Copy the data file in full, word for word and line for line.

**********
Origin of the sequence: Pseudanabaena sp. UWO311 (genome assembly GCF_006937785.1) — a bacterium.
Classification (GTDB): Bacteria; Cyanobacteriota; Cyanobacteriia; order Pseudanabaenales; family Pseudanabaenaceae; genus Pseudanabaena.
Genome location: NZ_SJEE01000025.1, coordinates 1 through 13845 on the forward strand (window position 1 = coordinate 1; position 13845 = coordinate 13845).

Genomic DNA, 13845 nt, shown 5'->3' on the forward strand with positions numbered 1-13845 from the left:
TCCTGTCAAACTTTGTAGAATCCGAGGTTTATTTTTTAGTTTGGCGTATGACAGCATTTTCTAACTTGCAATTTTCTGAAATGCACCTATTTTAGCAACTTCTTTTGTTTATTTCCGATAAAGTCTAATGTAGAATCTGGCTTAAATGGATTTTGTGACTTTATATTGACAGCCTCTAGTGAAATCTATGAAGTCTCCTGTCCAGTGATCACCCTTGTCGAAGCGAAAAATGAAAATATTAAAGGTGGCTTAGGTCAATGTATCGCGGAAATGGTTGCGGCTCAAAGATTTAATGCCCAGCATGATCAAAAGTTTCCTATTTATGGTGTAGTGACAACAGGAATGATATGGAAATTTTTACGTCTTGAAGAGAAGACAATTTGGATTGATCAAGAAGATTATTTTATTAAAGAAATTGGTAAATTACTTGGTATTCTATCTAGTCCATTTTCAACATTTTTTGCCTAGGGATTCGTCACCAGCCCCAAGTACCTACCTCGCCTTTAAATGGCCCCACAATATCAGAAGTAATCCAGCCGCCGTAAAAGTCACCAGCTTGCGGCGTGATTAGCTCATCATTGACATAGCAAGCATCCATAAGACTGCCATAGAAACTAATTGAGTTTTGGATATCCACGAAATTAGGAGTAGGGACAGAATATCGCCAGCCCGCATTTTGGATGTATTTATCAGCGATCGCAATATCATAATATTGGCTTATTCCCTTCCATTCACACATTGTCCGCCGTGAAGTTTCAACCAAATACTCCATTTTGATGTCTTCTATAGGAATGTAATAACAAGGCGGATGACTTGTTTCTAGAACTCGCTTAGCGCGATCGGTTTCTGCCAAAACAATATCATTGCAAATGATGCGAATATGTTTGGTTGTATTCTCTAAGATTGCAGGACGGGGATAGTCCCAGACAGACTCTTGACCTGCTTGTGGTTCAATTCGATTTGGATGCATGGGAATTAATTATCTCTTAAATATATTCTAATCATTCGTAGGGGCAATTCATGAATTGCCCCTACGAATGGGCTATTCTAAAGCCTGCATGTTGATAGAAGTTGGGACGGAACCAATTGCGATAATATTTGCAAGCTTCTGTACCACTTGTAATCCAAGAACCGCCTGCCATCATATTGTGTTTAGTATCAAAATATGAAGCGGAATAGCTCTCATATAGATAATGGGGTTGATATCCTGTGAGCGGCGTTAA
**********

Origin of the sequence: Pseudanabaena sp. UWO311 (genome assembly GCF_006937785.1) — a bacterium.
Classification (GTDB): Bacteria; Cyanobacteriota; Cyanobacteriia; order Pseudanabaenales; family Pseudanabaenaceae; genus Pseudanabaena.
Genome location: NZ_SJEE01000025.1, coordinates 1 through 13845 on the forward strand (window position 1 = coordinate 1; position 13845 = coordinate 13845).

Genomic DNA, 13845 nt, shown 5'->3' on the forward strand with positions numbered 1-13845 from the left:
TCCTGTCAAACTTTGTAGAATCCGAGGTTTATTTTTTAGTTTGGCGTATGACAGCATTTTCTAACTTGCAATTTTCTGAAATGCACCTATTTTAGCAACTTCTTTTGTTTATTTCCGATAAAGTCTAATGTAGAATCTGGCTTAAATGGATTTTGTGACTTTATATTGACAGCCTCTAGTGAAATCTATGAAGTCTCCTGTCCAGTGATCACCCTTGTCGAAGCGAAAAATGAAAATATTAAAGGTGGCTTAGGTCAATGTATCGCGGAAATGGTTGCGGCTCAAAGATTTAATGCCCAGCATGATCAAAAGTTTCCTATTTATGGTGTAGTGACAACAGGAATGATATGGAAATTTTTACGTCTTGAAGAGAAGACAATTTGGATTGATCAAGAAGATTATTTTATTAAAGAAATTGGTAAATTACTTGGTATTCTATCTAGTCCATTTTCAACATTTTTTGCCTAGGGATTCGTCACCAGCCCCAAGTACCTACCTCGCCTTTAAATGGCCCCACAATATCAGAAGTAATCCAGCCGCCGTAAAAGTCACCAGCTTGCGGCGTGATTAGCTCATCATTGACATAGCAAGCATCCATAAGACTGCCATAGAAACTAATTGAGTTTTGGATATCCACGAAATTAGGAGTAGGGACAGAATATCGCCAGCCCGCATTTTGGATGTATTTATCAGCGATCGCAATATCATAATATTGGCTTATTCCCTTCCATTCACACATTGTCCGCCGTGAAGTTTCAACCAAATACTCCATTTTGATGTCTTCTATAGGAATGTAATAACAAGGCGGATGACTTGTTTCTAGAACTCGCTTAGCGCGATCGGTTTCTGCCAAAACAATATCATTGCAAATGATGCGAATATGTTTGGTTGTATTCTCTAAGATTGCAGGACGGGGATAGTCCCAGACAGACTCTTGACCTGCTTGTGGTTCAATTCGATTTGGATGCATGGGAATTAATTATCTCTTAAATATATTCTAATCATTCGTAGGGGCAATTCATGAATTGCCCCTACGAATGGGCTATTCTAAAGCCTGCATGTTGATAGAAGTTGGGACGGAACCAATTGCGATAATATTTGCAAGCTTCTGTACCACTTGTAATCCAAGAACCGCCTGCCATCATATTGTGTTTAGTATCAAAATATGAAGCGGAATAGCTCTCATATAGATAATGGGGTTGATATCCTGTGAGCGGCGTTAA